OD: Yes and yes! And often at the same time! The answer is at the very core of my mission as a composer and performer and for the orchestra as well. History and tradition are so important to my music, but so is creative innovation. I could not even take a breath to blow into my trumpet, if it were not for the masters, both jazz and classical, who created the paths that I strive to follow. My music is highly programmatic. Even if it is not readily obvious to the audience, you could say that it is classical in that sense. I recently composed a piece, “Variations on a Train,” the final movement of my “Four Tone Poem for Jazz Quintet and Orchestra.” It doesn’t take the listener long to realize that its harmonic structure is based on Billy Strayhorn’s (with Duke Ellington) “Take the A-Train.” It begins with me improvising over the structure and moves into an orchestral interpretation of a solo Ellington performed in the 1970s. So it is precisely that, “…improvisation on my own compositions and part of an ‘Ellingtonian’ musical canon.”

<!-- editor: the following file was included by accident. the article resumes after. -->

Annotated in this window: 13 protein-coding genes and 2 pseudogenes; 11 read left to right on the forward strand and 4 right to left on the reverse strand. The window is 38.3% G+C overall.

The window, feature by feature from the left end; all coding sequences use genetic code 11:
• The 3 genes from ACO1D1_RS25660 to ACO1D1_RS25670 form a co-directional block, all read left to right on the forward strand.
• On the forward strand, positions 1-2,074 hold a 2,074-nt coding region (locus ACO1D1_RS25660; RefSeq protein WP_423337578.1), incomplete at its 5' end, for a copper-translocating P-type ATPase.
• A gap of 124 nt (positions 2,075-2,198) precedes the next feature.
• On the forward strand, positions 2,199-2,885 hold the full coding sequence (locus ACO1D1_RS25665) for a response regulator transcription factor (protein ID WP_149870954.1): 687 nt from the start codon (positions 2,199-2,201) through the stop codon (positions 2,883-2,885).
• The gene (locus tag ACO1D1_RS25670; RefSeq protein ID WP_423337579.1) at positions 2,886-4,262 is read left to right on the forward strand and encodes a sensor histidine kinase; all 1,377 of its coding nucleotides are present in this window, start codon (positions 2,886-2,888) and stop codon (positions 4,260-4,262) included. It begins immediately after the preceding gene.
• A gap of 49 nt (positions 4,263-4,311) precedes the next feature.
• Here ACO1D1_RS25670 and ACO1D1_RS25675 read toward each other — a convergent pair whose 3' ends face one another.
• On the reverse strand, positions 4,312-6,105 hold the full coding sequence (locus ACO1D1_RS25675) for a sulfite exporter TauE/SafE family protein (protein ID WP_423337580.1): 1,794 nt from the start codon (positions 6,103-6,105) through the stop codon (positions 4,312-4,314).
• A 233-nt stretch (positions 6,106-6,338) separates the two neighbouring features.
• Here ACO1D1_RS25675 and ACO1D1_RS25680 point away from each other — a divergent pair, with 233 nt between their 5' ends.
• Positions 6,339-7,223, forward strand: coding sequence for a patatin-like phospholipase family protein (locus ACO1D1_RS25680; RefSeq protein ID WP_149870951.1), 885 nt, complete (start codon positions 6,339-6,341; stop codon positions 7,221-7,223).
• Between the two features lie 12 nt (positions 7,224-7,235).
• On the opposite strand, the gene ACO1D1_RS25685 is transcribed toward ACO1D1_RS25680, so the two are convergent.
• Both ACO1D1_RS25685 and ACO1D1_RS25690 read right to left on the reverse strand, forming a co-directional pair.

THIRSTY: Audiences don’t usually think of classical music and jazz together. What makes the marriage of these two different genres so satisfying for you and your audiences?
OD: There are so many qualities that are the same in both genres. Take, for example, a medium tempo eight note pattern can be transferred into a fast tempo (double time feel) jazz bass line. The aesthetic qualities within the rhythm remain constant and with the stroke of the composer’s pen they can co-exist. There are many qualities that are different, for example, performance traditions. Improvisation can occur during a classical moment. Jazz can be structured. With the mention of the word “classical,” the mind conjures images of a large orchestra performing on the stage of a large hall. With jazz, a small group playing at a club is the usual setting. Jazz performance on the concert stage is no longer a foreign concept.